Well, full time 4WD makes driving under certain conditions more stable. Wet or otherwise slippery roads, especially in turns are negotiated with more safety than in a 2WD. But you could of course slow down when in a 2WD - however, sometimes slippery spots sneak up on you and you don't have enough time to react, in those cases full time 4WD could be like life insurance.
1 The only 4WD concept that is truly useful on pavement is "full time 4WD".
2 AWD, or all wheel drive, is the same as full time 4WD - only difference is that AWD does not have low range.
4 Automatic 4WD is a sophisticated 2WD system offered under misleading names like "True 4WD" or TOD (torque on demand). It should be called part time AWD. It works pretty good on pavement under slippery conditions but is absolutely useless off-road. A cheap solution with questionable benefits.
Not very many vehicles offer true "full time 4WD" - check with your manufacturer what they offer you.
Now, here is a simplified answer how 4WD utilizes traction better than 2 WD (and forgive my start at "Adam & Eve"):
Each of the 4 tires on a vehicle has traction (the friction between rubber and ground). Lets assume for arguments sake that each tire on dry surface has a traction value of 100 - a total of 400. **
In a 2WD only the traction of 2 tires (traction value 200) is used to create forward movement. Torque of the engine is using the resistance (traction) of two tires to get you moving. Lets say a torque value of 140 is needed to move the car. The traction value 200 is "used up" by 140 torque units. A safety margin of 60 remains.
Lets say due to slippery ground the traction value drops to 50 per tire. That gives you 100 usable units on the two powered tires - but with 140 torque units your "traction account "is overdrawn by 40. Result is spinning tires and you can't get the car moving.
In a 4WD system the engine's power is not sent to two tires (each carries 50% of the load) - power is sent to all 4 tires (each tire carries 25% of the load) utilizing the traction of the other 2 tires.
Going back to the previous examples, on dry surface with 400 traction and 140 torque withdrawal a safety margin of 260 remains (wow) and on slippery ground with 200 traction and 140 torque withdrawal a safety margin of 60 remains.Unlike the 2WD, tires are not spinning, forward movement is guaranteed. As you see, in 4WD the traction account is twice as high as in 2WD.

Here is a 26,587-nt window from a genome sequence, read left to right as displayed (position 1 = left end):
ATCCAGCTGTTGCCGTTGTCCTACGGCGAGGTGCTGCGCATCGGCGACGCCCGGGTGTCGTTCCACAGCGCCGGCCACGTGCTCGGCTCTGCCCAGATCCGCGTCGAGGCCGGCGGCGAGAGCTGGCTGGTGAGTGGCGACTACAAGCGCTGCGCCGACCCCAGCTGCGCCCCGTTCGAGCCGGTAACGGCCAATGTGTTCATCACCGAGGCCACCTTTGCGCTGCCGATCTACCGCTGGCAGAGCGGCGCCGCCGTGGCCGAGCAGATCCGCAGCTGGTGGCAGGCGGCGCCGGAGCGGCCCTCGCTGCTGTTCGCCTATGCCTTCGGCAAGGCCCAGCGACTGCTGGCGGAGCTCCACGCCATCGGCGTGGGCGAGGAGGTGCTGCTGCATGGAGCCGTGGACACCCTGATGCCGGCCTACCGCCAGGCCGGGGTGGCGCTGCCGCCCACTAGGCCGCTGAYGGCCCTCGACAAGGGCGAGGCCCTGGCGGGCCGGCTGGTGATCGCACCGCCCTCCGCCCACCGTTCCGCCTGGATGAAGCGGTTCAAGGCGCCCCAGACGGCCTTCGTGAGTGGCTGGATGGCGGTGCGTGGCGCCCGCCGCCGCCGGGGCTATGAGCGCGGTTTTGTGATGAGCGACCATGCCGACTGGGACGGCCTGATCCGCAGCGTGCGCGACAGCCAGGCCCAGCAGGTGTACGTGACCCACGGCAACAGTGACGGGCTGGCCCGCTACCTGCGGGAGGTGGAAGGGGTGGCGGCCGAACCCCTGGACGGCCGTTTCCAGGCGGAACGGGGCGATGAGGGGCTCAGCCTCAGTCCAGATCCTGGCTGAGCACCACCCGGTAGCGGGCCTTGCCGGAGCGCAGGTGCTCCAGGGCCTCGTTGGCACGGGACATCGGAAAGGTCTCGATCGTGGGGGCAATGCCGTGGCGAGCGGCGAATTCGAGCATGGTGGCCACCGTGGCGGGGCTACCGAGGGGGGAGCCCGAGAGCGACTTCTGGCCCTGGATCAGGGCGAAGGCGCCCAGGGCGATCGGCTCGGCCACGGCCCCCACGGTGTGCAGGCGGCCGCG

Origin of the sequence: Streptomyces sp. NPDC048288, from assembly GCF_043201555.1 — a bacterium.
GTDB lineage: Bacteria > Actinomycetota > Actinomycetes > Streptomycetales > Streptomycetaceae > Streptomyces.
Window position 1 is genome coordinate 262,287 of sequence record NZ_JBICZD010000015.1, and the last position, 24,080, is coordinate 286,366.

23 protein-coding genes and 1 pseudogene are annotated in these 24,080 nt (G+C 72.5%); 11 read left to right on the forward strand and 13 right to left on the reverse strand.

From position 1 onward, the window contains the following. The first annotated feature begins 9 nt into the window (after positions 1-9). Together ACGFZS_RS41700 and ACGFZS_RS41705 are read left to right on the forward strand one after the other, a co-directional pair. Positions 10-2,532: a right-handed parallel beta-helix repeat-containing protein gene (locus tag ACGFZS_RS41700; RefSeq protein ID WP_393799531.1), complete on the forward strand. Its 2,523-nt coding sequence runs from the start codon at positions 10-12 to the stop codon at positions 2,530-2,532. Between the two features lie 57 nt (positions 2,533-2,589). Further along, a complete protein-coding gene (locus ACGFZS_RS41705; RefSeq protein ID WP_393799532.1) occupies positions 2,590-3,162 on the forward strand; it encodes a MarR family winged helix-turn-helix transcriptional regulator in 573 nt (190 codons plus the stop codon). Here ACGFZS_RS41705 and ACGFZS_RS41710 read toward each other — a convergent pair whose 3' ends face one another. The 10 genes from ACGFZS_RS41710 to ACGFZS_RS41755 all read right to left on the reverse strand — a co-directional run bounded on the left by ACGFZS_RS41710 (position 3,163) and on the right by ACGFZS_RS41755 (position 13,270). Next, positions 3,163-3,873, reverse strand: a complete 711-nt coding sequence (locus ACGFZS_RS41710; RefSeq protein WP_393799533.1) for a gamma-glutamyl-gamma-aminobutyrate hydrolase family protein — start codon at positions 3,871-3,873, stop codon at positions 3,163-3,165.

This long story only explains how 4WD uses traction better and helps to get a vehicle going when the ground is slippery. This is the situation when a 2WD can't take off on snow but a 4WD can. This does not constitute safety - it is only convenience. A 4WD can go where a 2WD can't.
** all traction and torque numbers were randomly selected for easier understanding of the subject.
|Here my explanation why full time 4WD makes every day driving more stable:
There is a second force aside from torque that is eating away our traction account: Lateral force. Whenever you go into a turn traction is counteracting the lateral force (centrifugal force) in order to keep the vehicle on it's intended path.
I have to go back to "Adam&Eve" (sorry, it is necessary):
You are in a 2WD, surface is dry, traction account is 200, torque is using up 140, once you go into the turn 20 units of lateral force per tire eat away from the 200, leaving only a safety margin of 20. (200 -140 -40). Suddenly you spot a patch of sand on the surface of the turn (maybe a truck lost some sand) traction value of sand on pavement is very low (sand acts like little ball bearings under your tires), maybe 70 per tire, making it 140 for the 2 powered tires. 140 minus 140 minus 40 and the traction account is overdrawn by 40 and you slide out of the turn. Don't even think where you could end up.
Same scenario in a 4WD. Surface is dry, traction account is 400, torque is using up 140, once you go into the turn 20 units of lateral force per tire eat away from the 400, leaving a safety margin of 180 (400 -120 -80). Suddenly you spot a patch of sand on the surface of the turn, traction value maybe 70 per tire, making it 280 for the 4 powered tires. 280 minus 140 minus 80 leaves you still with a safety margin of 60. Demonstrating that with full time 4WD you round that turn like driving on rails even with occasional patches of sand, mud etc. So yes, 4WD is safer when it comes to rounding turns with suddenly changin surface conditions.
Driving straight 4WD does not offer much in terms of stability. A little but not much. Make certain, it is really "full time 4WD" (like Mercedes-Benz, BMW, Porsche, Range Rover, Toyota Landcruiser, etc.)
4WD helps you get moving and supports directional stability.
4WD does not help you to go faster.
4WD does not help you to stop the vehicle.
You all know that a 2WD vehicle uses 4 brakes to stop - so, it is a "four wheel brake" or "4WB" . Same story on all 4WD vehicles - they are also "4WB" and have no advantage over 2WD when it comes to stopping. Four brakes, four contact patches of rubber on the ground - that's it!
To improve traction on snow and ice you should seriously consider using chains. A 2WD with chains will easily outperform a 4WD with snow tires and only with chains on all 4 wheels a 4WD can deliver it's full potential on snow and ice.